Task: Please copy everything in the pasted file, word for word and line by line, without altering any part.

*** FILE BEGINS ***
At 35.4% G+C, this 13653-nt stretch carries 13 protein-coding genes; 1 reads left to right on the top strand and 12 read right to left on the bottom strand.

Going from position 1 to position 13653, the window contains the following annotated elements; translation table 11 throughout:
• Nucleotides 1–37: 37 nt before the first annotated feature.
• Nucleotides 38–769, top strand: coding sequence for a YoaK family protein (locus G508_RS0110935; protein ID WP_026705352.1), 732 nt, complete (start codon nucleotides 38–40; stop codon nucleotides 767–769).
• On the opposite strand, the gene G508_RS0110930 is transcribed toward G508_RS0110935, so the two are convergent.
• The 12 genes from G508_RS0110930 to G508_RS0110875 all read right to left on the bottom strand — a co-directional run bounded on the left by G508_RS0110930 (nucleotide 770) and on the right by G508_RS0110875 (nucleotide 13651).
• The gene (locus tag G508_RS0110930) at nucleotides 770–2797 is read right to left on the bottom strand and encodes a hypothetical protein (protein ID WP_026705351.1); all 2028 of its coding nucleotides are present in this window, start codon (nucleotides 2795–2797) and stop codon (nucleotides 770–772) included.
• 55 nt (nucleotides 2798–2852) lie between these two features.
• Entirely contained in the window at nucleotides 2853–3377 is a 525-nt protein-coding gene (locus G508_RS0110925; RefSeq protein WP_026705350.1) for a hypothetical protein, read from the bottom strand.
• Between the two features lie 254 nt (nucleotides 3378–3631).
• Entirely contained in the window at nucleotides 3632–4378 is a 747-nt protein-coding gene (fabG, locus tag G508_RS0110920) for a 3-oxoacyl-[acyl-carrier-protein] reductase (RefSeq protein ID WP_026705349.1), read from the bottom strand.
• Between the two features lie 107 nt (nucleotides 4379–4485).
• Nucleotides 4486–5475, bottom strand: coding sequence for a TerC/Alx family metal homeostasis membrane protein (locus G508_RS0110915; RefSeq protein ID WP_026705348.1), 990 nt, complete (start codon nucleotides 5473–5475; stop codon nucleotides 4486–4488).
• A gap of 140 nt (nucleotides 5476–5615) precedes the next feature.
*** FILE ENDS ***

At 35.4% G+C, this 13653-nt stretch carries 13 protein-coding genes; 1 reads left to right on the top strand and 12 read right to left on the bottom strand.

Going from position 1 to position 13653, the window contains the following annotated elements; translation table 11 throughout:
• Nucleotides 1–37: 37 nt before the first annotated feature.
• Nucleotides 38–769, top strand: coding sequence for a YoaK family protein (locus G508_RS0110935; protein ID WP_026705352.1), 732 nt, complete (start codon nucleotides 38–40; stop codon nucleotides 767–769).
• On the opposite strand, the gene G508_RS0110930 is transcribed toward G508_RS0110935, so the two are convergent.
• The 12 genes from G508_RS0110930 to G508_RS0110875 all read right to left on the bottom strand — a co-directional run bounded on the left by G508_RS0110930 (nucleotide 770) and on the right by G508_RS0110875 (nucleotide 13651).
• The gene (locus tag G508_RS0110930) at nucleotides 770–2797 is read right to left on the bottom strand and encodes a hypothetical protein (protein ID WP_026705351.1); all 2028 of its coding nucleotides are present in this window, start codon (nucleotides 2795–2797) and stop codon (nucleotides 770–772) included.
• 55 nt (nucleotides 2798–2852) lie between these two features.
• Entirely contained in the window at nucleotides 2853–3377 is a 525-nt protein-coding gene (locus G508_RS0110925; RefSeq protein WP_026705350.1) for a hypothetical protein, read from the bottom strand.
• Between the two features lie 254 nt (nucleotides 3378–3631).
• Entirely contained in the window at nucleotides 3632–4378 is a 747-nt protein-coding gene (fabG, locus tag G508_RS0110920) for a 3-oxoacyl-[acyl-carrier-protein] reductase (RefSeq protein ID WP_026705349.1), read from the bottom strand.
• Between the two features lie 107 nt (nucleotides 4379–4485).
• Nucleotides 4486–5475, bottom strand: coding sequence for a TerC/Alx family metal homeostasis membrane protein (locus G508_RS0110915; RefSeq protein ID WP_026705348.1), 990 nt, complete (start codon nucleotides 5473–5475; stop codon nucleotides 4486–4488).
• A gap of 140 nt (nucleotides 5476–5615) precedes the next feature.